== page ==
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Build a Longer Table

Epiphany 4 Common Lectionary Year C (Gospel for Epiphany 2C)

John 2:1-11

©2019 Rev. Dr. Elisabeth Jones

Audio file

Did you notice that conversation between
Mary and her Son Jesus?
It used to bother me that Jesus seems, well, somehow less than “Jesus” at this moment,
but not anymore.
May I tell you why?
I love it that Jesus needs his Mom!
What does that say to us about the relationship
of holy with human?
It says that we need each other!
God needs us as much as we need God.
In case you think that’s heresy, think about it.
God is love, right? Without something to love,
God isn’t complete!
If God is love, then God-love is about
mutuality, reciprocity,
the blessing of one
to bring out the best in the other.
God needs us, like Jesus needs his Mom
We need God, like Jesus needs his Mom.

And why did Jesus need his Mom?
Let’s look at her and see, shall we?
Mary knew two things that day.
She knew that a wedding cannot run out
of food or wine, never!
And she knew her son.
She knew who he was: God’s son.
The one in whom God’s light shines most brightly,
in whom God has entrusted the holy human work
of healing, mending and abundant blessing
in this world.
Like many Moms,
she maybe knew him better than he knew himself.
After all, she was the one who had weaned him,
put him down for naps
when he thought he wasn’t tired,
who cajoled his first toddling steps,
called him out on his teenage wildness,
and nudged him forward into adulthood,
growing lankily into the grace he was born to.

As for Jesus,
I imagine Jesus a young man at this wedding.
Do you remember young?
When the serious business of adulting is still an option!
Jesus was having fun with his friends,
maybe his glass was still full, clueless of the impending disaster.
He needed his Mom to make him notice,
make him see,
make him care.

And we need that ourselves, don’t we?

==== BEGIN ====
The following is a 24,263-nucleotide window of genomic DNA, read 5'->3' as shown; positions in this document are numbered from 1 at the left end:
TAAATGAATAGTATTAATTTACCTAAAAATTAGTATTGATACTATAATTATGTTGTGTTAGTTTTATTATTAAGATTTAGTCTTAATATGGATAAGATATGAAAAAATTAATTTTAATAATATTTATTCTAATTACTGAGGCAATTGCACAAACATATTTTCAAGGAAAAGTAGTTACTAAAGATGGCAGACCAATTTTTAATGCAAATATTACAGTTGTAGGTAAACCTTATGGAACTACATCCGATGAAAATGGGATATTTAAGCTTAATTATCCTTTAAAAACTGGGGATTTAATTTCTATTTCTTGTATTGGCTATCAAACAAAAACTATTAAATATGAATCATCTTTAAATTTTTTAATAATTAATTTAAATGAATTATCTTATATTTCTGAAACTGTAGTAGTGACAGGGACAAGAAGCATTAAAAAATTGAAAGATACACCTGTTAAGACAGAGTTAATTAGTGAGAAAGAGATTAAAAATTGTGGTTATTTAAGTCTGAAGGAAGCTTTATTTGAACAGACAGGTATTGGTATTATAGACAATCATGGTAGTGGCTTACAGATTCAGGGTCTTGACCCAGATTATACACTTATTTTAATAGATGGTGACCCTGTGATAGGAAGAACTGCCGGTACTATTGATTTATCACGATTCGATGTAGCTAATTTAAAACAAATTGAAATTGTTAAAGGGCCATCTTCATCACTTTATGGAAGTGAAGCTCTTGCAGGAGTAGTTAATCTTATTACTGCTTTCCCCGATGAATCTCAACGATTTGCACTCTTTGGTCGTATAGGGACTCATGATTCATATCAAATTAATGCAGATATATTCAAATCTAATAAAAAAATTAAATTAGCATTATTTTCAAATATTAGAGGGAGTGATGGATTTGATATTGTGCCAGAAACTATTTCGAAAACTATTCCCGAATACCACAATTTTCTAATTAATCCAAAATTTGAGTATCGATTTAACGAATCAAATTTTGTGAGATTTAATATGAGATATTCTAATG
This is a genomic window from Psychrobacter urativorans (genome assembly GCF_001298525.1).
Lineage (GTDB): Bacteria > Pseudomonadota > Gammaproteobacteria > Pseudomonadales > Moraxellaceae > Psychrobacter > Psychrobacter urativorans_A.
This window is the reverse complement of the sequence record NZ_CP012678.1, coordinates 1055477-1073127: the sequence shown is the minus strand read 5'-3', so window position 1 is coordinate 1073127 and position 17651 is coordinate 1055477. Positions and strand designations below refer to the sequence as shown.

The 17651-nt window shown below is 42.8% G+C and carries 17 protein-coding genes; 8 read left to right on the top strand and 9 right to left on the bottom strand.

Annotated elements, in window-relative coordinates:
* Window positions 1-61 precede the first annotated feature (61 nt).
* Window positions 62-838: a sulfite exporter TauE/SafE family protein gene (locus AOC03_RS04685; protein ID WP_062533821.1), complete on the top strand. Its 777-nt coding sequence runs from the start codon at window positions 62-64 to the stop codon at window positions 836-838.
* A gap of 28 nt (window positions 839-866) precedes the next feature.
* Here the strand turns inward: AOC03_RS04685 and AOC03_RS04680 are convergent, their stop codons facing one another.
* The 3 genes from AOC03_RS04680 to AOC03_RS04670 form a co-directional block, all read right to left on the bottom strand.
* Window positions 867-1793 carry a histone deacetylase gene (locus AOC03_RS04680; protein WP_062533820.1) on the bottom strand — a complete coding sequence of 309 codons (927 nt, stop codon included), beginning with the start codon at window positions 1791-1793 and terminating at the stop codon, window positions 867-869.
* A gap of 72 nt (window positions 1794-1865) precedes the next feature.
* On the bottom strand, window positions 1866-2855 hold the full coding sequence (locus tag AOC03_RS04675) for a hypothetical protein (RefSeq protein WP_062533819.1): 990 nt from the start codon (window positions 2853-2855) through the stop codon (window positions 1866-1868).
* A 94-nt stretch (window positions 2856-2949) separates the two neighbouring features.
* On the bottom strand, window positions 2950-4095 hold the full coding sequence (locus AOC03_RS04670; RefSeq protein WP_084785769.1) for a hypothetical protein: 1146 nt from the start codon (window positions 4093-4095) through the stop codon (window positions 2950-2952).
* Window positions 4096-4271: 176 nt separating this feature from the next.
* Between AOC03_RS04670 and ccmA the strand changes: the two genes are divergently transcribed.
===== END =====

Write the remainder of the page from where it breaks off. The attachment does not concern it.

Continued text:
This holy human conversation;
someone to help us imagine
what it is God is calling forth from us.
We sometimes don’t even notice the
trouble around us
until one, whom we love or respect,
comes up alongside us and says,
“Son, sister, brother, friend, they need you.
Son, sister, brother, friend, they are thirsty,
they are hungry,
they are homeless, they are in danger,
the world is getting too hot,
its heart is getting too cold.
The world needs you, now.”

And how many of us are like this Jesus,
groaning inwardly, looking around, like the barnyard animals to the Little Red Hen, saying
“Not I, now now.”
I think because many of us don’t easily imagine ourselves capable of taking on the cares of the world, of being enough to soothe or heal its hurts, and pains.
How would God possibly entrust such work to the likes of us?

But God does. All the time,
so thank God for this holy human community
where God’s call comes from the mouths of babes and mothers who believe in us,
from people who know us better than we know ourselves, and trust the God-given DNA within us, the Telos, (remember that word), and who smile, knowingly and say,
“You’ll do it. I know you will.
It’s what you’re made for!”


It’s about 4 years ago now that this meme first popped up.
(If you have more than enough, build a longer table, not a higher fence).
It’s become a popular poster, artwork, FB image,
it’s even become an Amnesty International slogan, in large part to respond to the counter message getting louder all the time, from the balcony of the White House, from Far-Right nationalists in Europe, and in this country, and indeed anywhere where there is someone to chant
“Build that wall, send them back,
stop them speaking this or that language, feed only the deserving..”
Mantras that are grounded in a two-fold belief that there isn’t enough to go round, and that we’re better alone than together.

To which Mary, who loves us says,
“That’s not the way of God
When you have enough, share,
when you have more than you need,
build a longer table, not a higher wall.”
And to which God, who loves all, says,
“That’s not the way of holy human community,
when you have enough, share,
and when you have more than you need,
build a longer table, not a higher wall.”

How? How can we do that, people of God?
What can we do to extend our table,
of welcome, belonging, care?

That’s our Vision 2020 question:
what will we do with that kitchen,
with our healing ministries
with our family and youth ministries
with our caring community ministries with seniors
with our food ministries?
in order to not build fences or walls,
but make our table long enough to include
as many as possible in God’s banquet of blessing?

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